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Rosenda Sophia Strong’s family pose for a portrait near Legends Casino off of Fort Road in Toppenish, Wash. on Thursday, Jan. 31, 2019. Strong has been missing for four months and was last seen leaving the casino. Her sister, Cissy Strong-Reyes, and brother, Christopher Strong, are preparing a vigil for Rosenda set for February 16.

WAPATO, Wash. — An event supporting the families of missing and murdered indigenous women and girls will take place from noon to 6 p.m. Saturday.

The MMIWG Healing Together Vigil, hosted by Roxanne White and Cissy Strong Reyes, is happening at The Campbell Farm, 2527 Campbell Road, near Wapato. It was rescheduled to Saturday because of the extreme winter weather the week before.

Like other vigils across Indian Country for missing and murdered indigenous women and girls, this gathering will provide a safe, supportive space for affected families.

Those who want memorial altars for their loved ones are asked to RSVP and come early, around 11:30 a.m., to set them up. Volunteers are welcome.

Organizers recognize the epidemic of violence also has taken children and men, and all families are welcome. The exact number of missing and murdered people on the Yakama reservation is unknown.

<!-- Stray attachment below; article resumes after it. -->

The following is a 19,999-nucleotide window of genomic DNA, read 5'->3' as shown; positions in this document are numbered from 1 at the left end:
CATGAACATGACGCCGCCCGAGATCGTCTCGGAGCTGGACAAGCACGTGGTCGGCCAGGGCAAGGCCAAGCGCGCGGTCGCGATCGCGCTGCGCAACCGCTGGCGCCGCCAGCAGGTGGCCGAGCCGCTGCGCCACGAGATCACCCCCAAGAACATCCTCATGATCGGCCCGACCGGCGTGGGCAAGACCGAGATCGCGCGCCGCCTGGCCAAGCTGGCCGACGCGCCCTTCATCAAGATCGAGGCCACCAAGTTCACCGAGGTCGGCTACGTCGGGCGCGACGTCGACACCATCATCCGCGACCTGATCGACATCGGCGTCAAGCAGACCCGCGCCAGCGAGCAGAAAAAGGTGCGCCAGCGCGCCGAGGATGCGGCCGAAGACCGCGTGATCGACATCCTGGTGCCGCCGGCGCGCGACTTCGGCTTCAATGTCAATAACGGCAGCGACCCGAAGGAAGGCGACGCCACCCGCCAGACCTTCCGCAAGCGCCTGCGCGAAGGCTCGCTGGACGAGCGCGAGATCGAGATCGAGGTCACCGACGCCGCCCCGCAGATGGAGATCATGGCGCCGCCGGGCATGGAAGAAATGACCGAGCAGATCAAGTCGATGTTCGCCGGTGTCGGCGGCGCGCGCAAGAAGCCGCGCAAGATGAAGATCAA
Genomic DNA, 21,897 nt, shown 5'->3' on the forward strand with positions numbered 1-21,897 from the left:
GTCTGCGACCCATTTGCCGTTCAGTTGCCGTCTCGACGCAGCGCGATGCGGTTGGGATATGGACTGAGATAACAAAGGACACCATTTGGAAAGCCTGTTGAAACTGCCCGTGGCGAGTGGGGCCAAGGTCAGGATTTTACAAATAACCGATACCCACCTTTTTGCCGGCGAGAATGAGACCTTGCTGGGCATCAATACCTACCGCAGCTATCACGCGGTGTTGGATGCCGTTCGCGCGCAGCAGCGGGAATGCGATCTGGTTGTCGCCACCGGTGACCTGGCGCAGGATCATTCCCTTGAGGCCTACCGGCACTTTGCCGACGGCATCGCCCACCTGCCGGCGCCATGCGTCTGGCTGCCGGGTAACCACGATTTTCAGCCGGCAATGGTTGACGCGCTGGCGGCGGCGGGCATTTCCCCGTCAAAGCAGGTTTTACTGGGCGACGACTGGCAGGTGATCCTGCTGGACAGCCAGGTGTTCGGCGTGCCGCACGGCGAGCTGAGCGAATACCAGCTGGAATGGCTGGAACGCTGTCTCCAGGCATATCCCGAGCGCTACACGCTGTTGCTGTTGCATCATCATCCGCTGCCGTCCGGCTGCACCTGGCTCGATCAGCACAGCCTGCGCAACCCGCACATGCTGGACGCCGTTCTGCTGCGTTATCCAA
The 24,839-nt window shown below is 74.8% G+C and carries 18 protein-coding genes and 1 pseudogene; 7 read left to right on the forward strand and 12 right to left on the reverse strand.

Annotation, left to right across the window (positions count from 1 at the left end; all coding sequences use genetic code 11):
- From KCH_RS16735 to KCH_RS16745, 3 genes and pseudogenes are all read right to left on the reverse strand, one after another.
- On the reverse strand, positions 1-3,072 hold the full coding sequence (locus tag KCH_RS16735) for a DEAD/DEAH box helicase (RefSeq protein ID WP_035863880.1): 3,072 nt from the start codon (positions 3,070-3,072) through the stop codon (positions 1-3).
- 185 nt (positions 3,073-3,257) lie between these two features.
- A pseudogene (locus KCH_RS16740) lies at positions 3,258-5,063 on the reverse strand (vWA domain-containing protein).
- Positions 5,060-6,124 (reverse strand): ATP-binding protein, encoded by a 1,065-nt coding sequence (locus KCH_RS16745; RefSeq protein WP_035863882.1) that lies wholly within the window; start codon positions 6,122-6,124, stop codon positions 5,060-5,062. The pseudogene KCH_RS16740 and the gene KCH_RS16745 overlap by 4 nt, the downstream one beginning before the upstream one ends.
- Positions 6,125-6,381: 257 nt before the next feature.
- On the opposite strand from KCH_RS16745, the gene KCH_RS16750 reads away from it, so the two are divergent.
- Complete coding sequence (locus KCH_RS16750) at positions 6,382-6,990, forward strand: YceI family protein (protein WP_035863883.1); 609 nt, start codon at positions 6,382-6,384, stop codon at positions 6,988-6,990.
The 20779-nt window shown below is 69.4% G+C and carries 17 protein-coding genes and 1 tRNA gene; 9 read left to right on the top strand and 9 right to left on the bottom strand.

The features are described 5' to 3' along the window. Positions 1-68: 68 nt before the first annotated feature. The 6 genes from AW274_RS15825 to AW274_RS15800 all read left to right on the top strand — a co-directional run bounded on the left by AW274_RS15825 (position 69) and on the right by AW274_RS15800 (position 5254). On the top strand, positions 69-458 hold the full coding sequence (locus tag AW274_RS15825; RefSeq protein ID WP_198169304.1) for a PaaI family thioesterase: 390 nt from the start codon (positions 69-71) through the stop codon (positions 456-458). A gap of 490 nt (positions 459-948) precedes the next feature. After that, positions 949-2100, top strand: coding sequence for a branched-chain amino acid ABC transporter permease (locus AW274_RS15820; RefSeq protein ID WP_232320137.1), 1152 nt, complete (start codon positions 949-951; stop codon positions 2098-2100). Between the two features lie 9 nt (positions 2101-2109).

The event is free. Proceeds from an Indian taco sale beginning at noon will help fund the reward that Rosenda Sophia Strong’s family plans to offer for information about her whereabouts or location.

Strong’s sister and cousin are hosting the event. Strong, 31, was last seen Oct. 2 by family when she left with a friend in an older Nissan car to go to Legends Casino in Toppenish.

She is a citizen of the Confederated Tribes of the Umatilla Indian Reservation and a descendant of the Yakama Nation. Anyone with information is asked to call the Yakama Nation Police Department at 509-865-2933 regarding case number 18-010803.

Details of Saturday’s vigil are follows:

Noon — Indian taco sale with all proceeds going to the reward fund for information on the whereabouts of Strong. Honorary cook is Dorothy Miller.

1 p.m. — Opening Drum, Northwest Medicine Horse. Gerald George, Guy Gregg.

Opening prayer by elder Ne'sha Jackson

1:30 p.m. — Introductions

1:45 p.m.— Missing and murdered indigenous relatives presentation and group activity.

2 p.m. — Groups present

2:30 p.m. — Organizers will be offering an optional ceremonial talking circle for those who want to participate.

Art build and poster making. Supporters will have limited supplies of these items; guests are encouraged to bring some as well: poster boards; acrylic paint in red/white; paintbrushes; scissors; glue sticks; copies of photos of your missing or murdered indigenous relative and clear tape, masking or packing.

3:30 p.m. — Open mic, families first, then open to the community.

4:30 p.m. — Missing and murdered indigenous relatives memorial table exhibit acknowledgement.

5 p.m. — Light candles and a #SayHerName #SayHisName Ceremony. Organizers need proper permission from a direct family member to say the names.

5:30 p.m. — Cleanup